Things to see and do during the Czech winter

Many would say that Prague and the Czech Republic is at its best in the spring, when the flowers burst into life, birds sing enthusiastically and the parks and countryside look resplendent in bloom.

However, the winter season also has its own unique attractions. Not only do the many days of cold crispness and pure blue skies seem to add to the Czech Republic's charm, but there's also a heck of lot to see and do in winter!

Check out our top 5 tips of things to do during a Czech winter.

Skiing.

If you are in Prague on a Thursday or Friday over winter, you’ll undoubtedly see hoards of locals packing their cars with skiing equipment, ready to head off to the mountains for a weekend of fun. Although many Czechs travel to the Austrian Alps for their winter kicks, there are some fabulous resorts closer to home. Great skiing is to be had across the northern Krkonose and Jizera mountain ranges, with resorts such as Spidleruv Mlyn and Rokytnice being especially popular. Skiing is surely one of the most popular winter activities for UNYP students over the winter season.

Hiking in the Mountains.

As long as you are careful, the Czech hills and mountains not simply for skiing. Many resorts also hire out hiking equipment and even snow shoes! A weekend spent traversing the show and enjoying the stunning scenery is a weekend well spent.

 

Christmas Markets in Český Krumlov.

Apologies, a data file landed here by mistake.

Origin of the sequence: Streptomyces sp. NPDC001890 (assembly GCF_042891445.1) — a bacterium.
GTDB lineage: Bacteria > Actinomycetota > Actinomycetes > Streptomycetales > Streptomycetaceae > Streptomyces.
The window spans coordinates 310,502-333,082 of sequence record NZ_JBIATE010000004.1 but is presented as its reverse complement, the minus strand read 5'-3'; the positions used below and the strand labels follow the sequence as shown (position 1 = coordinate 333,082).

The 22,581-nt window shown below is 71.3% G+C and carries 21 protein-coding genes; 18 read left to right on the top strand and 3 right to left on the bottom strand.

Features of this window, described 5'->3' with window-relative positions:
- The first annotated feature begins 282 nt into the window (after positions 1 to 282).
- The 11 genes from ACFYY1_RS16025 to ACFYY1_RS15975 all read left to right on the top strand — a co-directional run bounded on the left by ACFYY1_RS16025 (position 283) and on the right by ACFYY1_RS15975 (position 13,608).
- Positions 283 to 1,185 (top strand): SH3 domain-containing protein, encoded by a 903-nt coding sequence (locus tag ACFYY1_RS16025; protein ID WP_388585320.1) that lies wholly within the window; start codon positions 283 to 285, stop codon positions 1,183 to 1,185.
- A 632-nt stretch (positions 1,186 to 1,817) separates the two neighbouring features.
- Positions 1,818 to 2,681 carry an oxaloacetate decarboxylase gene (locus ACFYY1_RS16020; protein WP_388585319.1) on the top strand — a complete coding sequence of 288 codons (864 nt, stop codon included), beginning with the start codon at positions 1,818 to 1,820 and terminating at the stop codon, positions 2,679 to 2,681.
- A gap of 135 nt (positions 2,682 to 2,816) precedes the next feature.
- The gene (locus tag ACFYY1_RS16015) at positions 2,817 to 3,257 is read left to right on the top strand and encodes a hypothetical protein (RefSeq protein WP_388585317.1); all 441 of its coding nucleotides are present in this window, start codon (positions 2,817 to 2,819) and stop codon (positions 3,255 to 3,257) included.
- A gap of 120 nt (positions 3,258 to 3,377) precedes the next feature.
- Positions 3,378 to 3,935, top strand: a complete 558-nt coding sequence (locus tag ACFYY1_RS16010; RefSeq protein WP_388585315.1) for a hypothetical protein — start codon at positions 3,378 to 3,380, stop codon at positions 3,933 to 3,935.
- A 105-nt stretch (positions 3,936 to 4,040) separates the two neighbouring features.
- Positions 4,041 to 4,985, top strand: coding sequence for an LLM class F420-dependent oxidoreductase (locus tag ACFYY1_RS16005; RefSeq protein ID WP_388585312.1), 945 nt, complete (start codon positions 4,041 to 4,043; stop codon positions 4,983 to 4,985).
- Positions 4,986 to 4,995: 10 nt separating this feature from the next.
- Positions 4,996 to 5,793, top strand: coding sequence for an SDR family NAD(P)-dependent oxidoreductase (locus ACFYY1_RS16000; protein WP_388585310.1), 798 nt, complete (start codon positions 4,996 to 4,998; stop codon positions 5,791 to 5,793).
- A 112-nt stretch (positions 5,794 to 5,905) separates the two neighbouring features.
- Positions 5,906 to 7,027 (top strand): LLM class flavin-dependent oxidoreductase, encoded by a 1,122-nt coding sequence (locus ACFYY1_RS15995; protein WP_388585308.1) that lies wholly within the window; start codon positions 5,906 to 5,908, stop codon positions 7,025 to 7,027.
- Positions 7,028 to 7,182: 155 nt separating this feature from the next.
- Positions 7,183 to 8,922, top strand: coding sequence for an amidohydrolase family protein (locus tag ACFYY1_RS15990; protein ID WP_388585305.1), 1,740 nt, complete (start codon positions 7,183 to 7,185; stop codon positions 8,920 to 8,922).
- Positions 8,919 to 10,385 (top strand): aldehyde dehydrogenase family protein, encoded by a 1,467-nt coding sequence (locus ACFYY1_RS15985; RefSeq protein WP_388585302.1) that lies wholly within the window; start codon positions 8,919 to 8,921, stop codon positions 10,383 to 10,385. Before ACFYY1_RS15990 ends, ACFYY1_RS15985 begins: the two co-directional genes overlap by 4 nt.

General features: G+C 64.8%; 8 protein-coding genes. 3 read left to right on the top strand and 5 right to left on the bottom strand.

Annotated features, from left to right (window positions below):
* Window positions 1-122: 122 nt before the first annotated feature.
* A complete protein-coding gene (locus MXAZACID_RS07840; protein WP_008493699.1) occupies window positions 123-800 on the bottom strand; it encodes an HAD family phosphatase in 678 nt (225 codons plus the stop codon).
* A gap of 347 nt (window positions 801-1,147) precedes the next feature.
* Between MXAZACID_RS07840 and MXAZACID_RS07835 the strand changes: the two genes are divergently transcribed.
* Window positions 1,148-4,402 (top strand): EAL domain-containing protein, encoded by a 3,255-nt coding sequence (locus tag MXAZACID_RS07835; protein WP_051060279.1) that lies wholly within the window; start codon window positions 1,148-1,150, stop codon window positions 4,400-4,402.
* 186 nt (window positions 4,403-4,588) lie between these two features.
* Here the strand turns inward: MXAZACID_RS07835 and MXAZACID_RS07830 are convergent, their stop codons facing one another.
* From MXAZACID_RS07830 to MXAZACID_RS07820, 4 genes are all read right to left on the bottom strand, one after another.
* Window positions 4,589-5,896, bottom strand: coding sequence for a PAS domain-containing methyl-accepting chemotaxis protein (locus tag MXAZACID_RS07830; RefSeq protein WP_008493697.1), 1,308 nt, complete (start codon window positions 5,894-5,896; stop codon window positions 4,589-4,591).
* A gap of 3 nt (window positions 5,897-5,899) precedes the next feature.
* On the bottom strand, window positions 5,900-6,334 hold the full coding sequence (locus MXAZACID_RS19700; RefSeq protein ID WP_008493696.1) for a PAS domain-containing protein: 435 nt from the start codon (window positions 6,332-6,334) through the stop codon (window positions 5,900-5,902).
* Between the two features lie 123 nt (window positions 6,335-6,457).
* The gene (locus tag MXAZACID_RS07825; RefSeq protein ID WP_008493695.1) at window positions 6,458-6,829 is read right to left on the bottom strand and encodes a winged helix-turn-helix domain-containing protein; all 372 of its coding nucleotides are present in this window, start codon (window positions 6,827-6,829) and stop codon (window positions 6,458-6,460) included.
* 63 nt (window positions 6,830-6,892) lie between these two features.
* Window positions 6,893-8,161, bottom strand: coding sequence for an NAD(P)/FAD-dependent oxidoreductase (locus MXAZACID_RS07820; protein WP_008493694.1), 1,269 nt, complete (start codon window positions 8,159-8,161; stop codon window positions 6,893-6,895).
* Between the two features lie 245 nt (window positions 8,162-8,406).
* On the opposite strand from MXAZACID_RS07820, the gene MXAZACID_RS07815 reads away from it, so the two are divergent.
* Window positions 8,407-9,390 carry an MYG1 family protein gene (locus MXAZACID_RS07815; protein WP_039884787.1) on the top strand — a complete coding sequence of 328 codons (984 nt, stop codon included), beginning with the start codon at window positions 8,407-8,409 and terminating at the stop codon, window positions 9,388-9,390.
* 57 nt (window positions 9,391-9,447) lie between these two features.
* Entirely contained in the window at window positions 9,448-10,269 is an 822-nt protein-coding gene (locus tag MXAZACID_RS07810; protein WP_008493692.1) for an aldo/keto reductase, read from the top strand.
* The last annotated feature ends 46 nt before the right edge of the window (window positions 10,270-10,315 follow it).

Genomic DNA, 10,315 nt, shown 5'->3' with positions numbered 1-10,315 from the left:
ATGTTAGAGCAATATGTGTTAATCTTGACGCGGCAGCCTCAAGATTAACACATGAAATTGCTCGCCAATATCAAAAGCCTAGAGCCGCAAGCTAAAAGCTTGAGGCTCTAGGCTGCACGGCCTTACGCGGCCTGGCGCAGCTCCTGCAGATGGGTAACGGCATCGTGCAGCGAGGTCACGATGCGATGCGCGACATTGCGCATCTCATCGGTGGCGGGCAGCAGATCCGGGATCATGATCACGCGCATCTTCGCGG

If there is a town in the country that gives the beauty of Prague a real run for its money, then it would have to be Český Krumlov. Only a few hours south by train, Krumlov is an exemplar of baroque and gothic architectural delights and has been listed as a UNESCO heritage town since the early nineties. In recent years, the town has been putting on some spectacular Christmas markets. So if you’d like a fairy tale setting in which to sample muld wine and buy traditional Christmas biscuits, why not kill two birds with one stone and get on the train to Český Krumlov!

Open air skating

When it comes to open air skating, you won’t even have to leave the city. For several years now, Prague has hosted several temporary open-air ice rinks, a number of which are in the city center. There is a wonderful rink on Ovocný trh (Fruit Market), directly behind the Estates Theatre – and don’t worry if you don’t have the skates as almost all rinks have a hire facility.

New Year in Prague

Although the exuberance and excess of New Year – or Sylvestr – are not for everyone, it can’t be denied that the Czech capital is able to offer party revelers a great time. Many pubs, restaurants and music venues hold special “all-inclusive” promotions featuring beer, champagne, 3-course meals and live music. A very popular New Year celebration is held every year in Lucerna Palace – but be sure to book your ticket early if dancing to live music until the early hours is your thing.

One great advantage that our students have at New Year is getting two chances to see the Prague fireworks display! Should you miss the traditional midnight rockets along the Vltava, then be sure to be around Smetana Embankment at 6 pm on New Year’s Day, when the display is even more spectacular! Presumably, this repeat performance is for the capital’s little children – but it is still a great way to welcome in the New Year.

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